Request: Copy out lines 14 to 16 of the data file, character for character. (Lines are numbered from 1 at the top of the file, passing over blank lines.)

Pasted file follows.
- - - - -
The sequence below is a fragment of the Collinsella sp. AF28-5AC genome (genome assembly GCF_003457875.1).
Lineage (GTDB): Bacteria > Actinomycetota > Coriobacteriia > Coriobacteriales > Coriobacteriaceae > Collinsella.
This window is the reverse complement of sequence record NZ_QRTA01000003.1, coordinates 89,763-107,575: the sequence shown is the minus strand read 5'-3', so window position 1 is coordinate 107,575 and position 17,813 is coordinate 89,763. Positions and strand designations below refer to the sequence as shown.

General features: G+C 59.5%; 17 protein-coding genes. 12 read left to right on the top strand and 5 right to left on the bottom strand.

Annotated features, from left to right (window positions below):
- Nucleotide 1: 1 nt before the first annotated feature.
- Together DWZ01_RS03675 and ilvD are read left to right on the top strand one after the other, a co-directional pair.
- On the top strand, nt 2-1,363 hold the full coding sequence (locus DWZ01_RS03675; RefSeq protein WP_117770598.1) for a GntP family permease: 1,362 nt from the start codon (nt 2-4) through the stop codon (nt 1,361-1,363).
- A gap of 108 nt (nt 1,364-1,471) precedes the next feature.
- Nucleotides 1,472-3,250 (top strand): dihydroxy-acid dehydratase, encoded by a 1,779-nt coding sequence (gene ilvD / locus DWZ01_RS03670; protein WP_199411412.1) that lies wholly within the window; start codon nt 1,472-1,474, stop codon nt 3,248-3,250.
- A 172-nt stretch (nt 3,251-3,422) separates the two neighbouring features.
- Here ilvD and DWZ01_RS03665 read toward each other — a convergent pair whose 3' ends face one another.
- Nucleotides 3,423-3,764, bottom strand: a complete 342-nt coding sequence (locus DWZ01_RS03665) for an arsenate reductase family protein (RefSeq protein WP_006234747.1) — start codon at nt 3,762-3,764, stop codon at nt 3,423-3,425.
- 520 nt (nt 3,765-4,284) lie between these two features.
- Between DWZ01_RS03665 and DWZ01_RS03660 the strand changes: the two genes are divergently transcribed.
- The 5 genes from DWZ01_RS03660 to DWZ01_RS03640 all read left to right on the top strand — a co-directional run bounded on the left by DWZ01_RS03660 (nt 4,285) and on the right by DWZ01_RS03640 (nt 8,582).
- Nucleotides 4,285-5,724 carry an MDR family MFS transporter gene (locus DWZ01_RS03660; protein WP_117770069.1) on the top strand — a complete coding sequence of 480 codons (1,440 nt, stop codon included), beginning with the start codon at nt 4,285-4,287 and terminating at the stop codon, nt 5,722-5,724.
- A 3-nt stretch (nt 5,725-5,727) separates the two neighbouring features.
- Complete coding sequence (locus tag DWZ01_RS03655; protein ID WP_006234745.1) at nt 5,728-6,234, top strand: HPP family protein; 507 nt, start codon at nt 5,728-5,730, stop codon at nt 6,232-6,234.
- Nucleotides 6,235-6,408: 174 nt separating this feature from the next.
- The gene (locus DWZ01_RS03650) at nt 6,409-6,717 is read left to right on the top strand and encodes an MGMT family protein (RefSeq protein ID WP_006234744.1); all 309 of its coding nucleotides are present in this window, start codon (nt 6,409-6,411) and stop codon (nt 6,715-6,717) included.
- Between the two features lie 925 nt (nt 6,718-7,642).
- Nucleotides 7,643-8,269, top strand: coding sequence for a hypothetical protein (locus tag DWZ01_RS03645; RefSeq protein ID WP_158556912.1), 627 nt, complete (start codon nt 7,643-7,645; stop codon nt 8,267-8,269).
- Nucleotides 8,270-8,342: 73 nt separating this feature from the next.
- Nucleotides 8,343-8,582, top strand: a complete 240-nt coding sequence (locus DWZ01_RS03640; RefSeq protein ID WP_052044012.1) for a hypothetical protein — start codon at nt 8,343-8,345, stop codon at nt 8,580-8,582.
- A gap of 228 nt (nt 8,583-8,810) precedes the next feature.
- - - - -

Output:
- 520 nt (nt 3,765-4,284) lie between these two features.
- Between DWZ01_RS03665 and DWZ01_RS03660 the strand changes: the two genes are divergently transcribed.
- The 5 genes from DWZ01_RS03660 to DWZ01_RS03640 all read left to right on the top strand — a co-directional run bounded on the left by DWZ01_RS03660 (nt 4,285) and on the right by DWZ01_RS03640 (nt 8,582).